Canada | A Winter Walk in Sulphur Mountain, Banff

Is is too early to talk about Winter? 😁

Living in the tropics, this season has always been a wonder for me. Because I’m not always exposed to snow, I  don’t think about the mess it makes, how annoyingly cold it gets or the hard tasks associated with it.  I always think of it from a magical perspective, like how children  associate Christmas with Santa Claus and gifts. 
A visit to Banff, Canada in 2017

In 2017, I walk up a snowy peak for the first time and what an awesome first time it was, visiting one of Canada's best national parks, Banff! Though I’ve done short winter hikes around the parks in Toronto and Montreal a few weeks prior, standing on top of a mountain,  looking at surrounding mountains , immaculately covered in snow felt even more surreal.  From my vantage, giant white frosted cakes appeared before me, but instead of feeling hungry at the sight, I was filled with awe. 

with Jan on Sulphur mountain

What made it even more memorable was I got to do it with one of my best friends and her family who I haven't seen in about 10 years (maybe more!).

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This is where we walked to get to Cosmic Ray station.

There are two options of getting to the top of Sulphur mountain, one or both can make you sweaty, if you're afraid of heights. Traveling with two active little ones, we opted to ride a cable car. While it's a  convenient option, having acrophobia doesn't make it easier, I had to  keep my focus on the views so as not to get daunted by the heights!  My mom's friend had it worse and kept her eyes closed the entire way. 

From the cable car station, we walked another 500-meter on a boardwalk to Cosmic Ray Station, a historical landmark on Sanson Peak.While riding the cable car, we saw people taking the hiking trail. It looked really fun  (needless to say, challenging) to walk closer to the trees. I'd have to reserve that for a return trip.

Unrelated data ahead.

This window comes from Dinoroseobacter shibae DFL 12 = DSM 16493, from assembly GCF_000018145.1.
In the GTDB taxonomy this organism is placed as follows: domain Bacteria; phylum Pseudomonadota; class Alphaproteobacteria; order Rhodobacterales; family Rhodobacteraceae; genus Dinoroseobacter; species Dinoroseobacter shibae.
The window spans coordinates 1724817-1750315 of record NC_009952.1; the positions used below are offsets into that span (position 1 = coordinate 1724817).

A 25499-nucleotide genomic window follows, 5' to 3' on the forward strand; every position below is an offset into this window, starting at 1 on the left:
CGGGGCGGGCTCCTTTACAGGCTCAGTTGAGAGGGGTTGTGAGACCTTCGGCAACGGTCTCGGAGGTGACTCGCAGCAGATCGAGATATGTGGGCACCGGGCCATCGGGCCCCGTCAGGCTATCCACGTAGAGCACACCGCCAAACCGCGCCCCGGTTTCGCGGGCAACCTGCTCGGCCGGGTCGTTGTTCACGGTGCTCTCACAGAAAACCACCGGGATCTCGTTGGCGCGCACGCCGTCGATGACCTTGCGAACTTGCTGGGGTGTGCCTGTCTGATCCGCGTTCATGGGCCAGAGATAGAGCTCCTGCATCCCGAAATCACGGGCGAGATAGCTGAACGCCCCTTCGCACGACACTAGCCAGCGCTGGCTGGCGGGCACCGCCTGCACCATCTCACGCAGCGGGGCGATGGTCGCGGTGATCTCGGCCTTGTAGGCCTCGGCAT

Along the way, I read an information signage about the white bark pines in Sulphur mountain, a species of pine trees that grow at a high elevation.  Due to  disease, and climate change, its numbers are rapidly declining.  In 2012, it was listed as an endangered species.  While Banff is a family-friendly, touristy destination,  I appreciate that there were signages like these, making visitors  aware of these type of issues. 
Say hello to  the Canadian Rockies!

There was a building near the cable car station which had the restrooms, restaurant and souvenir shop. My friend's kids joined an activity and made Christmas cookies while we adults went around to take more photos like this beautiful bear. 

the kids making Christmas themed cookies. :) 

Other than sightseeing and hiking, there are tons of other activities and places to visit in Banff National Park.  Do visit Parks Canada website for a more comprehensive list of things to do and updated travel information. 

One of the things that kept me sane in this long quarantine was revisiting old travel photos. This day trip from Calgary  to Banff was one of my favorites.  As I wait for travel to be more safer, I shall look back to past trip with fondness, enjoy the mundane and move forward with hope.